09-10-2021 di redazione
Coriander, or dhania as it is called here, is a herbaceous plant whose fruits are used, mistakenly called seeds because they are small and hard, as well as its leaves, which are very similar to those of parsley, which is why coriander is also known as 'Chinese parsley', although it has a very different aroma.
We can say that 'at first glance' it is easy to confuse dhania with parsley, but the taste is completely different.
Coriander is one of the oldest spices, it is even mentioned in the Bible in the book of Exodus and its use, both in cooking and medicine, dates back thousands of years, especially in the East. This aromatic herb belongs to the Apiaceae or Umbelliferae family, like cumin, dill and fennel. It has a distinctive and marked scent and flavour, but not everyone agrees: some people like it and use it as a spice to add flavour to their dishes, while others find its taste unpleasant.
The term 'coriander' comes from the Greek Koris, which refers to a particular species of bug whose smell, according to some, is reminiscent of leaves; others liken the taste to that of soap or mould and, according to another theory, the cause of this intolerance to the aroma of leaves could be linked to certain olfactory receptor genes which are activated by chemical substances also found in soap.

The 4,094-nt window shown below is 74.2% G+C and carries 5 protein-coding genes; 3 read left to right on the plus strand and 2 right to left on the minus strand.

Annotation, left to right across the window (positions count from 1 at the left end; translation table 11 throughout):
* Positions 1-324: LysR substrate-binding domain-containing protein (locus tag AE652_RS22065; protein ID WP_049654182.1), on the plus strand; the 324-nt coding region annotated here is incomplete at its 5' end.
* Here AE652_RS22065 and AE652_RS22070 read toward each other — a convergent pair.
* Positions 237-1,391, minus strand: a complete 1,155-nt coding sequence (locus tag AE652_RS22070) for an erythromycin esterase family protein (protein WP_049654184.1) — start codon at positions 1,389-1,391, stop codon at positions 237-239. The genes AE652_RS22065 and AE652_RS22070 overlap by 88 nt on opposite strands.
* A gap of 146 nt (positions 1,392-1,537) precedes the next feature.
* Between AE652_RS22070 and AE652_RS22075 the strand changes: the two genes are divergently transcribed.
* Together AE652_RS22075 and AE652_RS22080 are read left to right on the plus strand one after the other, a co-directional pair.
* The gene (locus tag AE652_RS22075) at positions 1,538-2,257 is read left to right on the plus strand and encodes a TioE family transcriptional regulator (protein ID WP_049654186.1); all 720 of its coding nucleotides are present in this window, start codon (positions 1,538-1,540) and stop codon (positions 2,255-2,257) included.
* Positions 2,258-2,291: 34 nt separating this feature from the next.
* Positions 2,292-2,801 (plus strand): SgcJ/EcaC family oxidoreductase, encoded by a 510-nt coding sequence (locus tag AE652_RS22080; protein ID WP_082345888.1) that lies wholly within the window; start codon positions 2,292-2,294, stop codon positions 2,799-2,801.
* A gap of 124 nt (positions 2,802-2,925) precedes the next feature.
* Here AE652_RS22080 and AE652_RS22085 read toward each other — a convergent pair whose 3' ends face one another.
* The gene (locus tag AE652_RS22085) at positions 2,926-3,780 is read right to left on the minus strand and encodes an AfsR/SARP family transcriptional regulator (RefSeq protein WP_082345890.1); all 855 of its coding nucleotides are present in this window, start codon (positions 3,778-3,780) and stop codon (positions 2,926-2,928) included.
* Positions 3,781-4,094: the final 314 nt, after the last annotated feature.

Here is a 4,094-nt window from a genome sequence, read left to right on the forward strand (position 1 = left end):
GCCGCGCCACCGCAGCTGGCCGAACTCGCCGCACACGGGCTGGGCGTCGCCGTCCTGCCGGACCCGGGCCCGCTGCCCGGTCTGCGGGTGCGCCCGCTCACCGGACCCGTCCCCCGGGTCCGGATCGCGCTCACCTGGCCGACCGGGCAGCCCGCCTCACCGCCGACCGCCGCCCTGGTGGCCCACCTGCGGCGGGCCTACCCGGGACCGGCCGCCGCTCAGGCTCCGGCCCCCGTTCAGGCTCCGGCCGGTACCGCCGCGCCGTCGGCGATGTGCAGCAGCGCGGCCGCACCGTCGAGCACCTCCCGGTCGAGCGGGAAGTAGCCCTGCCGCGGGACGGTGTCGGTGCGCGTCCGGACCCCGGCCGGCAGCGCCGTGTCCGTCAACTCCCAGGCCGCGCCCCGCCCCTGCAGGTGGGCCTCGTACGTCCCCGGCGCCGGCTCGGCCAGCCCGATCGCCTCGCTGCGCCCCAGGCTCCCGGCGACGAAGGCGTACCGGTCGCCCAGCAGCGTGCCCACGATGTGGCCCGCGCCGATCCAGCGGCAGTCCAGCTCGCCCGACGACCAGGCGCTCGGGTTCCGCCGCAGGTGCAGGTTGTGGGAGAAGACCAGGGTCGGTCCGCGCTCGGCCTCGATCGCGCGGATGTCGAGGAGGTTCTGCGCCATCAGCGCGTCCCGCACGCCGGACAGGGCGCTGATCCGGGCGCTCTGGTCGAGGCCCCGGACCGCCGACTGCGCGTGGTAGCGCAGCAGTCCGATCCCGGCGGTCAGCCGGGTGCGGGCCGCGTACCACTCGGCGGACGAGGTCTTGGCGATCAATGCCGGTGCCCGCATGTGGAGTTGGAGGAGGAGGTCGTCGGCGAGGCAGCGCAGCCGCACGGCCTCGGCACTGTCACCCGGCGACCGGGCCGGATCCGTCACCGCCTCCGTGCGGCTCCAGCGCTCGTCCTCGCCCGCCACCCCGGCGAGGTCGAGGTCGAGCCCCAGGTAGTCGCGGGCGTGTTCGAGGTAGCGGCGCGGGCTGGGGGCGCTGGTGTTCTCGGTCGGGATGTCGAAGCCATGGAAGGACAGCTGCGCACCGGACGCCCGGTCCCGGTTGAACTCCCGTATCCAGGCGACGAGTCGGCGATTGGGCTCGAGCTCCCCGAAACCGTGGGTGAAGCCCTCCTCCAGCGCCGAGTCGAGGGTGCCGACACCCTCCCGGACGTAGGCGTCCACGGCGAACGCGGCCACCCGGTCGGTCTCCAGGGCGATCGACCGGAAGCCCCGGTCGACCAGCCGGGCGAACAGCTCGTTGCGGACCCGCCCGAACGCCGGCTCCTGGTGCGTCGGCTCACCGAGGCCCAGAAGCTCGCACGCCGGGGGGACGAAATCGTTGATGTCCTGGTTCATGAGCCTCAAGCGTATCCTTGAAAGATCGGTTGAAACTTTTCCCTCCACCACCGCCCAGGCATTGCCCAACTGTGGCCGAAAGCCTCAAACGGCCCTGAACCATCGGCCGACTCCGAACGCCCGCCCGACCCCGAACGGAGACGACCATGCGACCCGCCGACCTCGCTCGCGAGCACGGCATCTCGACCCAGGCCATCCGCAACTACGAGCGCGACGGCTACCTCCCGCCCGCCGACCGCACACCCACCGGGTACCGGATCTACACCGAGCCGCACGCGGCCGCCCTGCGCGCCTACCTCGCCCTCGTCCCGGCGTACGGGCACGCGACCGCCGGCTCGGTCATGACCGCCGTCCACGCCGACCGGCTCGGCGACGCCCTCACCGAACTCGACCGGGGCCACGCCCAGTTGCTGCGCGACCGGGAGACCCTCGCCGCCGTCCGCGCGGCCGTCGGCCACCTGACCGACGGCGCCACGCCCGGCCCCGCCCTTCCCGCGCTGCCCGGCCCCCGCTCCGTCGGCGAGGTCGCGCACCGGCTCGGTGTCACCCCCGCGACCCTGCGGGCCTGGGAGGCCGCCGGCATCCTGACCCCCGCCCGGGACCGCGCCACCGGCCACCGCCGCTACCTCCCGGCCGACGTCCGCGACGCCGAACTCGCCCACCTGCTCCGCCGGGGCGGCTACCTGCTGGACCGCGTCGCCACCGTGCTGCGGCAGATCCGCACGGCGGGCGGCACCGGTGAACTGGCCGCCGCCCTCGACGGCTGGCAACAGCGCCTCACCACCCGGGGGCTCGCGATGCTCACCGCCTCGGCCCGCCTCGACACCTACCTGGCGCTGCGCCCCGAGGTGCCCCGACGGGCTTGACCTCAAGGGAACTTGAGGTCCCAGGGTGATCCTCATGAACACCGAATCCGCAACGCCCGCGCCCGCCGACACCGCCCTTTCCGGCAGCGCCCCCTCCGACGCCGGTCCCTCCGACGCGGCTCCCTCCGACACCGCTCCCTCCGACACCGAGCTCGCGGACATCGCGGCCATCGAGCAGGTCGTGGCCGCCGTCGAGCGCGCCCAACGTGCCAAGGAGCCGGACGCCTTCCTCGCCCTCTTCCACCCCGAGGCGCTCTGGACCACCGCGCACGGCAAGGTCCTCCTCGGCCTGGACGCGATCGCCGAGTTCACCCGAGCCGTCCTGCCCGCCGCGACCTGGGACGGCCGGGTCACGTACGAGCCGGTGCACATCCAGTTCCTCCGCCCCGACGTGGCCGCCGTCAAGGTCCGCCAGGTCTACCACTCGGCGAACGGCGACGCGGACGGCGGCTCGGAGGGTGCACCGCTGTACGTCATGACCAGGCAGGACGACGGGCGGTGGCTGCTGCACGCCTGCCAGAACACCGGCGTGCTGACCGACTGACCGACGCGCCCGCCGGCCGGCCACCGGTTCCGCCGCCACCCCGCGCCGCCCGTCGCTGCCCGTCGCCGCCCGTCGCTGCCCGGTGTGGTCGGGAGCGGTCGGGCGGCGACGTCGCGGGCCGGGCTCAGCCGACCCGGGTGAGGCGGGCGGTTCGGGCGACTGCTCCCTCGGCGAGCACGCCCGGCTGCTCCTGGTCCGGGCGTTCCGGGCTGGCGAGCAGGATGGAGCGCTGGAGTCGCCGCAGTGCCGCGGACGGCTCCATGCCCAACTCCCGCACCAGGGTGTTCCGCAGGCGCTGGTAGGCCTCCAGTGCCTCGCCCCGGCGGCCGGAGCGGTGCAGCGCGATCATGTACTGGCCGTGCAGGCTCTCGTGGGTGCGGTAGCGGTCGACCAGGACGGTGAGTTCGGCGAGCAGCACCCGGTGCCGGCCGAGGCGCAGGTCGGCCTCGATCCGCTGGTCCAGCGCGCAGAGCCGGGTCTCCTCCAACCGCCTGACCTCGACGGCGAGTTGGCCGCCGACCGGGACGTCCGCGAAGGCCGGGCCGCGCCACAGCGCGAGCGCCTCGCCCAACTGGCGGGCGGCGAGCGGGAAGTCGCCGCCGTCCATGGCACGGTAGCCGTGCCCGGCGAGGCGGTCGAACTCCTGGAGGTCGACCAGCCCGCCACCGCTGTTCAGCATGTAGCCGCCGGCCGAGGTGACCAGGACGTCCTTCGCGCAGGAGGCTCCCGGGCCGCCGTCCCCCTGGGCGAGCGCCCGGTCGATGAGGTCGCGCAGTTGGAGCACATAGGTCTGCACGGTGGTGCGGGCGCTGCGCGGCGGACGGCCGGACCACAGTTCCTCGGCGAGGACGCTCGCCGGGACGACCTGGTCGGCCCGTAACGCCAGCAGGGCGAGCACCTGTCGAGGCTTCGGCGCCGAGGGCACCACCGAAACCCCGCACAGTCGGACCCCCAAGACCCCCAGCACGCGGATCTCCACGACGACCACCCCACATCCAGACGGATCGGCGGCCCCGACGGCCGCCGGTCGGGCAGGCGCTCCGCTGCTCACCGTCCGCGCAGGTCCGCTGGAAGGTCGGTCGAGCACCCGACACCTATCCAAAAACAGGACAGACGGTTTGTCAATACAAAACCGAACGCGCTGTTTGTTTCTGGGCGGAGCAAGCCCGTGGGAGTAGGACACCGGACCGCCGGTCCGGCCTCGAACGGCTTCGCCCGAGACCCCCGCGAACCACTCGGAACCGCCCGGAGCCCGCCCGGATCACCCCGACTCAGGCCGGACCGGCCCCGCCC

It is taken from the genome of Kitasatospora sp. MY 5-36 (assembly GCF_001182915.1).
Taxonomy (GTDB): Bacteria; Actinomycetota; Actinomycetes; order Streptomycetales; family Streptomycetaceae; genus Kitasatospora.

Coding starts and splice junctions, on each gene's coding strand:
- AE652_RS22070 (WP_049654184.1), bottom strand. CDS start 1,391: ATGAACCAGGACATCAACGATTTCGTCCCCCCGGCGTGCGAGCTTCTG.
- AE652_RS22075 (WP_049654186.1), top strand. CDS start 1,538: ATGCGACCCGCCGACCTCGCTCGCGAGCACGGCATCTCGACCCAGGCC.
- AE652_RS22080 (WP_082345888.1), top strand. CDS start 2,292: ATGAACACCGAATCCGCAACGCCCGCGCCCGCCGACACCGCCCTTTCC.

Aside from its distinctive aroma, coriander has many beneficial properties, such as being rich in beta-carotene and vitamin K and having an antioxidant effect. In addition, a study published in the British Journal of Nutrition found that coriander leaf extract helps control blood sugar levels and reduces cholesterol and triglycerides in the body.
Dhania is a popular ingredient in Swahili cuisine, often found as a flavour enhancer in many meat and fish dishes, but also in aromatic sauces or added to soups and salads.
As already mentioned, coriander can also be used in grains, either whole or dried and then ground. It can be found, for example, in the mixture of a popular spice, curry, and also in garam masala. In Italy, the seeds are used to flavour black pudding and mortadella. Also because coriander contains an antioxidant that prevents animal fats from going rancid, as well as substances that kill fungi and bacteria that spoil meat.
In short, we can conclude by saying that coriander is often present in preparations and recipes, just like parsley!
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